Embodiments of the connector 100 include a connector body 110 with a component side 112 and a transmission line side 114 that is located opposite of the component side 112 on the connector body 110. The connector body 110 is generally elongated in shape, with a preferred construction of the connector body 110 including one or more elongated cylindrical sections that interleave, or overlap, to form a substantially rigid outer shell. The embodiments of connector 100 also include a removably replaceable tuning insulator 116 that is inserted into the connector body 110 on the component side 112. As discussed in more detail herein, the tuning insulator 116 may change the characteristic impedance value of the connector 100.

Insulators of the type used as tuning insulator 116 exhibit certain physical properties that can influence the value of the characteristic impedance of the connector 100. In one example of the tuning insulator 116, at least a portion of the tuning insulator 116 is made of dielectric materials, such as, but not limited to, polycarbonate, polyethelyne, TEFLON®, ULTEM®, and any combinations thereof. Air is also a suitable material, such as, for example, if the connector body 110 does not include any tuning insulator 116. It may be desirable, although not necessary, for the tuning insulator 116 to have a pre-determined effect that causes the value of the characteristic impedance of the connector 100 to change from a relatively low impedance value to a relatively high impedance value. In one example, the pre-determined effect of the tuning insulator 116 causes the value of characteristic impedance of the connector 100 to move from a first value to a second value. Preferably, the pre-determined effect can also cause the value of characteristic impedance for the system to move toward the nominal value of characteristic impedance for the system.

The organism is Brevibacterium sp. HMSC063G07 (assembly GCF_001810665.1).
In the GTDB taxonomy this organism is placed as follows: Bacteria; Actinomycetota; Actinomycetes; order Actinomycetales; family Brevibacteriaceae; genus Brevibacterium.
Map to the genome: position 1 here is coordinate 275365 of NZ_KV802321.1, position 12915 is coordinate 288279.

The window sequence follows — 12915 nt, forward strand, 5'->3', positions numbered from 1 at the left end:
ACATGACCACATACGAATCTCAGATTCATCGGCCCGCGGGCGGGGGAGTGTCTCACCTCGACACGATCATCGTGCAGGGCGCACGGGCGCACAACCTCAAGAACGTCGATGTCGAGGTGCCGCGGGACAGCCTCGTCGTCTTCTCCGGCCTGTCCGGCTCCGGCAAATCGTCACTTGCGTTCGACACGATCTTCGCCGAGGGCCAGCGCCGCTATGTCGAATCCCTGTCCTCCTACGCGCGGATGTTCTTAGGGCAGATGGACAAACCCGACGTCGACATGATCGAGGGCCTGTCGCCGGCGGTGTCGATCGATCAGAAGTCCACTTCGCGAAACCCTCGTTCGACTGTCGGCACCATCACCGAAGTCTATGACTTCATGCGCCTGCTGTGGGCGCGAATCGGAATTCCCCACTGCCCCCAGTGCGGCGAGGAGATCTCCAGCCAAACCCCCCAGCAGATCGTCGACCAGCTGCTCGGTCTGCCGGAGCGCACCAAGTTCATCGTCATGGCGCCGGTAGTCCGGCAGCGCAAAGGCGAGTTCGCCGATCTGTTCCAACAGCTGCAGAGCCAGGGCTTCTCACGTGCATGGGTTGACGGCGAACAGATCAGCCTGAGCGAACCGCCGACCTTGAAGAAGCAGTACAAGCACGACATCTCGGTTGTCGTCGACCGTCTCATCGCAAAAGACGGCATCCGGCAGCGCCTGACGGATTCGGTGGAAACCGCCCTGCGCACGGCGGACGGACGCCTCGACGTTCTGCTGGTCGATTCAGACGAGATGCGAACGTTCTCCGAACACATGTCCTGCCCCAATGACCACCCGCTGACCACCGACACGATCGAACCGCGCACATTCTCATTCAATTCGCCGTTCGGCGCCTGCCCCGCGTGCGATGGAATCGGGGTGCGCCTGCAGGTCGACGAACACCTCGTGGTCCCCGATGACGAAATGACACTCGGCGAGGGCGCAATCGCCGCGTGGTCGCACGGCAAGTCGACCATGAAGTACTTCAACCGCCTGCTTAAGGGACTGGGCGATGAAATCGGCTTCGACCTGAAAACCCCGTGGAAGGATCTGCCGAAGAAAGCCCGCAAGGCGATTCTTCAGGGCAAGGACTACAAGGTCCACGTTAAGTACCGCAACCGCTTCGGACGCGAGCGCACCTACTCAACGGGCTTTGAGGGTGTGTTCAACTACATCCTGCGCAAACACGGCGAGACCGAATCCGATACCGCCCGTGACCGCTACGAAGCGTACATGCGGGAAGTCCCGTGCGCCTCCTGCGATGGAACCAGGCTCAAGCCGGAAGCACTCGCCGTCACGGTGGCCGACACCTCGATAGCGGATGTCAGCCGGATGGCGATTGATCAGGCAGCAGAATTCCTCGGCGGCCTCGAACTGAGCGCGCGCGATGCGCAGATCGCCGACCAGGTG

For purposes of example only, when the tuning insulator 116 is in place in the connector body 110, the connector 100 has a first value of characteristic impedance. If the tuning insulator is removed from the connector body 110, then the connector 100 exhibits a second value of characteristic impedance that is less than the first value. Likewise, if the tuning insulator 116 is replaced with another tuning insulator 116 that has a different pre-determined value, then the connector 100 exhibits a third value of characteristic impedance that is different from the first and the second values. Such characteristics of the connector 100 are particularly useful because it permits the value of characteristic impedance of the connector 100 to change within a range of values that can help bring the characteristic impedance of the connector 100 to a value that balances the characteristic impedance of the components in the system.

The component side 112 of the connector body 110 is configured to receive the tuning insulator 116 so that it can influence the characteristic impedance of the connector 100. The connector body 110 can releasably secure the tuning insulator 116 in a manner that prevents the tuning insulator 116 from being removed from the connector body 110 without the application of some type of external force. Although exemplary connectors of the type suited for use as connector 100 may include devices, apparatus, or other implementations to secure the tuning insulator 116 inside of the connector body 110, these are generally unnecessary in preferred embodiments of the connector 100. As discussed in more detail below, in one example of the connector 100, the connector body 110 and the tuning insulator 116 are configured so as to frictionally retain the tuning insulator 116 inside of the connector body 110.